Most of us online date—but many of us don’t know how to market ourselves.After a while, all the profiles sound the same, full of similar clichés and adjectives.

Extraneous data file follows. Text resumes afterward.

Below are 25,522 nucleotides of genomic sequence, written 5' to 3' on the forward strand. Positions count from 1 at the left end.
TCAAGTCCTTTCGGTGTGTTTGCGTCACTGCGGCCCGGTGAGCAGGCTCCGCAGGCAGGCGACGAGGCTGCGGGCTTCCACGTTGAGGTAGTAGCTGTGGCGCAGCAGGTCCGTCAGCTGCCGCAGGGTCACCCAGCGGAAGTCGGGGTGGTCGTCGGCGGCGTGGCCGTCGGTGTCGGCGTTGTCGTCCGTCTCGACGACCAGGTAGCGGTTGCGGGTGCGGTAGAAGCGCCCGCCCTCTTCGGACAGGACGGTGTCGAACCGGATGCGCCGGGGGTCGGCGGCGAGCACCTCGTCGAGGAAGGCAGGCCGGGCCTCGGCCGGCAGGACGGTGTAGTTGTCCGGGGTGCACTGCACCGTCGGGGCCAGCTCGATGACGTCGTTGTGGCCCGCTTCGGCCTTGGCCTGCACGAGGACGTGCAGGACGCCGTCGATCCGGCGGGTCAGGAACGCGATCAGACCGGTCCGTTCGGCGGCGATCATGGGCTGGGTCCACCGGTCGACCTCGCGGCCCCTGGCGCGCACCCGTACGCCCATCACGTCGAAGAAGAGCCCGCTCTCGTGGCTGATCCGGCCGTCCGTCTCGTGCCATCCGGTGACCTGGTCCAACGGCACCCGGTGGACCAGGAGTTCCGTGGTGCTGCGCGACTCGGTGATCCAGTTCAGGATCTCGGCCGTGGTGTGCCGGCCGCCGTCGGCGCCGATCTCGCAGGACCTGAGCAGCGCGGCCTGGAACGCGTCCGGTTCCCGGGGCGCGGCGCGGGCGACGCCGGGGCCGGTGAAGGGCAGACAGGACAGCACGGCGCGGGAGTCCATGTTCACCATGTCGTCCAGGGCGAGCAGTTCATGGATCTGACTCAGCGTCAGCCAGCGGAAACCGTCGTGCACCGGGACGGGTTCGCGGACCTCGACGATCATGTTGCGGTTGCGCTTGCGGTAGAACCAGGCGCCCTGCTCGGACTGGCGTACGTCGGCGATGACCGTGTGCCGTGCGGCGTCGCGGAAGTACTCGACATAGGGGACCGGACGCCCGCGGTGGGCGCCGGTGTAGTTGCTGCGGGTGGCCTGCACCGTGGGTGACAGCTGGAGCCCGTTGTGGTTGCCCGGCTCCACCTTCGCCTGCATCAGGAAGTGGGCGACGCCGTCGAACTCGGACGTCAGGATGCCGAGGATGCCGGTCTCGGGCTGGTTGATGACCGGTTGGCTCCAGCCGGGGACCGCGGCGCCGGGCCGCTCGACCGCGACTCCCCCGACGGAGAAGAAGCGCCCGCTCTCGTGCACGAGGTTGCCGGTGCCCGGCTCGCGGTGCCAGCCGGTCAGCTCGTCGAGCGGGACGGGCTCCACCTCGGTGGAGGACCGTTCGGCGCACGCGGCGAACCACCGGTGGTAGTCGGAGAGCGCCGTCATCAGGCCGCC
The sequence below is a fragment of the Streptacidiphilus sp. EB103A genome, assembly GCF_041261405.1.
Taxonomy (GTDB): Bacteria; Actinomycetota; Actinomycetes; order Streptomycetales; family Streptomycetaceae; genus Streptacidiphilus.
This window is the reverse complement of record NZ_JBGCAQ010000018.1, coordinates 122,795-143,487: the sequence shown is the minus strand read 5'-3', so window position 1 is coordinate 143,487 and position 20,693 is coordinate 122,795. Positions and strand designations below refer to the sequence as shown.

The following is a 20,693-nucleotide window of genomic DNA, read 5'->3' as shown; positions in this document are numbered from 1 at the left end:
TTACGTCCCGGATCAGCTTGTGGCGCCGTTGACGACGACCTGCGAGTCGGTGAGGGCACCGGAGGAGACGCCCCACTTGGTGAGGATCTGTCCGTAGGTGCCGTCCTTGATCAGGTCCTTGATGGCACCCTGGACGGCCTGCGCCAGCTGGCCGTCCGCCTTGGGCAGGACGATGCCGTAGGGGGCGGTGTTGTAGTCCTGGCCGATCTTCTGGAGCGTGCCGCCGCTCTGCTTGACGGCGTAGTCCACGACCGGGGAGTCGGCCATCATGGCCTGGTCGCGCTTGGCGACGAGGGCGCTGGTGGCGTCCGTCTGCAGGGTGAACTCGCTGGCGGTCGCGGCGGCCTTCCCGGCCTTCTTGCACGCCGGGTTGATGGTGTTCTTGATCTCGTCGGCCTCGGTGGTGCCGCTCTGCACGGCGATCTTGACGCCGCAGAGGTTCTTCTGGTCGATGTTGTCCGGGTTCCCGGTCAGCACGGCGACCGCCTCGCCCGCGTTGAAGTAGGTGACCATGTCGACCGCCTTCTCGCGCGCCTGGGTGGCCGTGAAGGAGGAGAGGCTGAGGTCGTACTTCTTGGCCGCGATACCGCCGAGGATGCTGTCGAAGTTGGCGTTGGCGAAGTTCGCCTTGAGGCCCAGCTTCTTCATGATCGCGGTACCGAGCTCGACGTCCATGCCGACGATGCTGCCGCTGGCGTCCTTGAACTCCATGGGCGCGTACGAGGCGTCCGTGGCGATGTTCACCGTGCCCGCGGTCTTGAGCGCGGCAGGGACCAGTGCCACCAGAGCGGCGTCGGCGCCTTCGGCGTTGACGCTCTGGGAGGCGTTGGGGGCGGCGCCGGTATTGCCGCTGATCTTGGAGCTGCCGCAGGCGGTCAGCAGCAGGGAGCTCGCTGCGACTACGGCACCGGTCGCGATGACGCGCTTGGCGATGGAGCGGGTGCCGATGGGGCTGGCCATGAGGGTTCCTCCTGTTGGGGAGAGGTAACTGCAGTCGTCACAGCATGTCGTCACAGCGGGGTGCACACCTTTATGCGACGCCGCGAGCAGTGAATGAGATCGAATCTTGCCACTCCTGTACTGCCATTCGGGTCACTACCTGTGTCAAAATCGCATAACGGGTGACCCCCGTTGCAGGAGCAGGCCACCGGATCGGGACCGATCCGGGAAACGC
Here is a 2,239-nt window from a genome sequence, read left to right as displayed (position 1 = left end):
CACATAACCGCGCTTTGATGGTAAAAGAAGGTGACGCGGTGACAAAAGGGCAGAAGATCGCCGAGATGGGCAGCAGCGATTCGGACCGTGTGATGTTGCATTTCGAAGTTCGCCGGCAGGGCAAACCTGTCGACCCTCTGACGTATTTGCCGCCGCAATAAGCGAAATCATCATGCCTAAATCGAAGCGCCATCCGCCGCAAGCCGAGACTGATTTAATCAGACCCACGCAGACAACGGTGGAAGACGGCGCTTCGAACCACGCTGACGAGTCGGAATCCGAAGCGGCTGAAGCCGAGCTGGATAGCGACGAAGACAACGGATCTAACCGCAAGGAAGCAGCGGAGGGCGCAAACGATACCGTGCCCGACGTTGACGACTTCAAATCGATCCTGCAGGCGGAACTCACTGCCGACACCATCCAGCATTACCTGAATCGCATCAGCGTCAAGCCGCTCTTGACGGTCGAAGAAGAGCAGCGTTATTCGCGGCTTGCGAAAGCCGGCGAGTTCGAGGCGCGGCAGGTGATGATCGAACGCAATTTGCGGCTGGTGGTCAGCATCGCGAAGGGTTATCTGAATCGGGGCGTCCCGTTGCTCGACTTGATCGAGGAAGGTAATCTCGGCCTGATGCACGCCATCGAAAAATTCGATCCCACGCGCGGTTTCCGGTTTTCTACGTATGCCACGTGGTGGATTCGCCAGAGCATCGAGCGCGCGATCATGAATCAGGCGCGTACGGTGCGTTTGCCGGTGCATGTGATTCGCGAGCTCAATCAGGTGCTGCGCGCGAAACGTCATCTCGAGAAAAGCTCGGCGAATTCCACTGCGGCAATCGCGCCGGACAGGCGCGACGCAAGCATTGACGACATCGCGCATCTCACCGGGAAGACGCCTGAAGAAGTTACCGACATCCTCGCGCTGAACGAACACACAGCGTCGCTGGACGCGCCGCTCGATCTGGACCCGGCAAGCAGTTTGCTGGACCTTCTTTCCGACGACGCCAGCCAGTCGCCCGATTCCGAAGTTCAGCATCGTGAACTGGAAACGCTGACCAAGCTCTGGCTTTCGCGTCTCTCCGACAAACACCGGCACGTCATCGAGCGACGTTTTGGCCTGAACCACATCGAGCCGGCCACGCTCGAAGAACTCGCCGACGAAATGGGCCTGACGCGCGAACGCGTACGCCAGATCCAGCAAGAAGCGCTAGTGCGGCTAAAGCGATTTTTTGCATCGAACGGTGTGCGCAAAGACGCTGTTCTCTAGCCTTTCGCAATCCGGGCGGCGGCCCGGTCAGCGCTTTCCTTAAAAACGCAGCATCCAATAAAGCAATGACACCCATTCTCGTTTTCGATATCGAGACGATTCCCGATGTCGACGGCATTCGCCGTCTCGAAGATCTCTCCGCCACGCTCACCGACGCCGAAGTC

In response, the business owner, from Kent, UK, created a funny dating bio for her ‘cyber-stalker’ to warn other women about online harassment.“Looking for a partner in crime,” “Are you my other half? in neuroscience yet wouldn’t even get an associate’s degree in “Writing an Online Dating Profile 101.” Many of our clients were successful, personable people (from grad students to physicists) who would make great girlfriends and boyfriends—once they had a dating profile that made them sound unique, one that couldn’t be cut and pasted into someone else’s.” and, my favorite, “I like candlelit dinners, sunsets and walks on the beach” (yes, people still say that! If you look at ten random profiles right now, I bet you’ll find the same thing—everyone’s “funny” and “laid-back” and “adventurous.” I used to have a standard, generic profile, too, with a list of adjectives and facts: fun, outgoing, great speller (looking back, not sure how that applied), and insert-a-bunch-of-other-adjectives here. First, I would spend 30-60 minutes talking to the client. Most of us heading to Dublin from the shticks have to venture into Coppers with no introduction, as anonymous, naive waifs from the innocent plains outside of the big shmoke."Watch out, Tommy Bowe, there's a younger version waiting in the wings" reads the intro to the Mail on Sunday's piece today about Tommy Bowe's fashion brand 'XV Kings' and his younger brother David, who is moving down to Dublin to set up a software company.